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Postby mnp13 » September 18th, 2009, 9:22 am

My take on temperament and protection dog (or dogs taught any bite sports) : first, let me say that many, if not most, "protection dog people" disagree with me on my opinion. However, I strongly believe the following.

Any dog taught to bite people should have the obedience necessary to be handled by anyone at anytime under the supervision/direction of the owner. Now, what defines "handled"? I think the CGC is a solid baseline - the dog should be able to be touched on the head, and various parts of the body, and safely left with someone else holding the leash for a short period of time if necessary.

Does that mean cuddle on the couch? No, of course not, but I don't think basic manners are too much to ask of a dog that is trained to assess threats. Basic manners are basic obedience, and even the nastiest dog should be able to control itself for someone to touch its head.

Schutzhund used to have judges touch the dog as part of the test, but have dropped that which I think is unfortunate.

Riggs and Connor are both protection trained. I handle Riggs and Demo handles Connor. To an extent we can switch dogs, but I'll just speak for myself.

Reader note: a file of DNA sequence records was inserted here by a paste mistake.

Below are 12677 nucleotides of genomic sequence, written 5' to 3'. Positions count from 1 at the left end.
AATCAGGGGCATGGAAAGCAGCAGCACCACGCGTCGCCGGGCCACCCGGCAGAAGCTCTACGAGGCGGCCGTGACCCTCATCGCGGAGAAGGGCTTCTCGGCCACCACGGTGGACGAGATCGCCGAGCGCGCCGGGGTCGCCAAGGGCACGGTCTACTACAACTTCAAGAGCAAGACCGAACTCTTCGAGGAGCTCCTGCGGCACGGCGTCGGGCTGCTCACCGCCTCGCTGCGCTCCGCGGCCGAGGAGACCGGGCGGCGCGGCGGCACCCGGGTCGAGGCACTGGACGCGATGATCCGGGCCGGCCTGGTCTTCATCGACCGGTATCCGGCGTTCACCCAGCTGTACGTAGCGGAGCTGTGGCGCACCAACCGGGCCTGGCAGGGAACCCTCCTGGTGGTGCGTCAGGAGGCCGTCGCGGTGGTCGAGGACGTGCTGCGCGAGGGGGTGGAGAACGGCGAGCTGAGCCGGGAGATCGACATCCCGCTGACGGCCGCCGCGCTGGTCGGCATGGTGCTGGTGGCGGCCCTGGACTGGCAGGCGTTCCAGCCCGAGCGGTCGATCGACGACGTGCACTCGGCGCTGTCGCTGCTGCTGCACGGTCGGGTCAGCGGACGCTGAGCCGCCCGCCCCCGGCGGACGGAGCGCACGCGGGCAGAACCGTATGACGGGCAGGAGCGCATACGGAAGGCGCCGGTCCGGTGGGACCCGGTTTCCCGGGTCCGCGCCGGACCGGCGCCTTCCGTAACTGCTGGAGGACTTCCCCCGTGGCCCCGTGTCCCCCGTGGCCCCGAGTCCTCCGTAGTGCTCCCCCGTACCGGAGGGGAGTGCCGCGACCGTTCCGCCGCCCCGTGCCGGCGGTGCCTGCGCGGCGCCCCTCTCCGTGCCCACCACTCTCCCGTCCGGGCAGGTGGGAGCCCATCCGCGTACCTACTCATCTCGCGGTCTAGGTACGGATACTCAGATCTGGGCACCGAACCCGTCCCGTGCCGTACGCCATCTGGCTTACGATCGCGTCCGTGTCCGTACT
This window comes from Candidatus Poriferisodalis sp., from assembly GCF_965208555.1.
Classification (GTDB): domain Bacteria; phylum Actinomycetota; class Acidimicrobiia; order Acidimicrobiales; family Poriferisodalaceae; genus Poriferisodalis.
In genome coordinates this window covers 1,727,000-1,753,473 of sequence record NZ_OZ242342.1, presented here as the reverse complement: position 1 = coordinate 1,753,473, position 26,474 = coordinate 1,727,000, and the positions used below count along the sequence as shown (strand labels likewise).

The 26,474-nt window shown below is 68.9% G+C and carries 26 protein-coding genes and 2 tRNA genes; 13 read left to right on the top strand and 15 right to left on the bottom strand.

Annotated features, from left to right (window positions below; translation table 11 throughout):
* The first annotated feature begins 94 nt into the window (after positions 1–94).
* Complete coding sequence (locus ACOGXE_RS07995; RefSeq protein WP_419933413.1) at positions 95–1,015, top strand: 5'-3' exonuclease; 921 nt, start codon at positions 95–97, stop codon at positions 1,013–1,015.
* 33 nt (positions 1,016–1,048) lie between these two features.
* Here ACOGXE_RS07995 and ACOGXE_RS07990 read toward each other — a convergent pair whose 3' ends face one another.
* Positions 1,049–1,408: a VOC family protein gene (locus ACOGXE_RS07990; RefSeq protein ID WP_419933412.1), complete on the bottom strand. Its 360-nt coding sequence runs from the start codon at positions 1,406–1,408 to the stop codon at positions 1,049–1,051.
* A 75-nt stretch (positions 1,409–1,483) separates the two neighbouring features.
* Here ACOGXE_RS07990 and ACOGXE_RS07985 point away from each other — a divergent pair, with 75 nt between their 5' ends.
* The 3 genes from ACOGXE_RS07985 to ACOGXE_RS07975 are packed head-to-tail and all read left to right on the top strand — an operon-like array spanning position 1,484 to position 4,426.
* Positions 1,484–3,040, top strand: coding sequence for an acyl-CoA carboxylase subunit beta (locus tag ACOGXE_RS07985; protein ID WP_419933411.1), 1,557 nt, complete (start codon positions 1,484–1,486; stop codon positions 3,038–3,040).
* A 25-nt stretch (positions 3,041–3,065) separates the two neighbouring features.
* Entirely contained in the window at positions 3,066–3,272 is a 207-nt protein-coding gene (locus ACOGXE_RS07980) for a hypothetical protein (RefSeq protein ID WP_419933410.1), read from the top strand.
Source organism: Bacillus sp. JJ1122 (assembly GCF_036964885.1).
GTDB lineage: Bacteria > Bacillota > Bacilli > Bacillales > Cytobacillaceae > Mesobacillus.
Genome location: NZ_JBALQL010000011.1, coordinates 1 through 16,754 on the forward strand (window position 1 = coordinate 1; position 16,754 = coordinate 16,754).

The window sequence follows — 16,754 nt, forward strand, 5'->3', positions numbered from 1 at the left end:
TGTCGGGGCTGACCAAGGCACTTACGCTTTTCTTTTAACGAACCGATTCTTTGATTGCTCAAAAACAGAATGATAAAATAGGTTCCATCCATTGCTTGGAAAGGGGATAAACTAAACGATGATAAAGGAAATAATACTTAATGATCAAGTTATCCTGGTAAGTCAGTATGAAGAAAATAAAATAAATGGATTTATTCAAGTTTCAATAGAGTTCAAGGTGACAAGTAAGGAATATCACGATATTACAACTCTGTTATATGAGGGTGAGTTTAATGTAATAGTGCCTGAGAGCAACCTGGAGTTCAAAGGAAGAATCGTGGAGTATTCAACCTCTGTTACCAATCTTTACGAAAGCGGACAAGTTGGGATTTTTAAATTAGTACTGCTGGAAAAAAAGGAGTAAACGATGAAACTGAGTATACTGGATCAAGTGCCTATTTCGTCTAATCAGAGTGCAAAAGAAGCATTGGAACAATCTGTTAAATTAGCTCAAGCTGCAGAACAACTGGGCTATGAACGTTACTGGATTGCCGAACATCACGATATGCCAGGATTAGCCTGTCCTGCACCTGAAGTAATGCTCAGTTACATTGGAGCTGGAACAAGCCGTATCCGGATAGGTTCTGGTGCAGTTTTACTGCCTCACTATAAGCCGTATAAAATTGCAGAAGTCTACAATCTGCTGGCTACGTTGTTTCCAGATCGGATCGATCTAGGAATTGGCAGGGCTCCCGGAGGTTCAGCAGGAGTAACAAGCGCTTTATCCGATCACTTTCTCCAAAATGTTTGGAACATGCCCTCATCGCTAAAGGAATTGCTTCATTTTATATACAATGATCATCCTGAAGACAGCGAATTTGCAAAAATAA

If I point Riggs at someone and tell him to bite, he will. If that person has a sleeve on, he will bite the sleeve because he understands what a sleeve is - that is the only piece of equipment he "knows". He doesn't look for it, if he sees it he he'll bite it.

If the person doesn't have a sleeve on, and has a bite suit, a partial bite suit, leg sleeve, hidden sleeve, or nothing... well, he'll bite whatever he wants to. We learned this the hard way with an inattentive decoy - Riggs will bite, and he will bite for real. Riggs will also bite if he perceives that I am being threatened, however, he also understands what a threat is. Though Demo and I have never ever had an argument that included any physical contact, if we even raise our voices we both have the presence of mind to put the boys up because whomever is out immediately alerts to the other person.

Case in point: two weeks ago we did the calendar shoot at my house. There were six of us at the house having pizza and beer, being loud and silly. Erin was sitting on the floor with her dinner. Riggs decided to attempt to help himself. Erin planted her foot on his side and shoved him across the floor. He came back. She did it again... it took a few times for him to get the hint and I dare say that each shove got a "little" more forceful, and eventually she just booted him once (or twice)* I don't mind when people correct my dogs for basic manners issues. This is a dog that is trained to bite, and bite through stick hits, whip work, etc. We laugh about Riggs being a jerk, and most of the time he is, but he's clear headed enough to know when he's supposed to bite and when he isn't. I dare say that most of the Schutzhund and other biteing dogs that I have met would not have let someone they know shove them like that, let alone someone they met the day before.

A clear head is a clear head. :| I think solid obedience is part of any bitework, whether it's protection or sport. (Yes, the out is obedience, different discussion. Fooey, leave it.)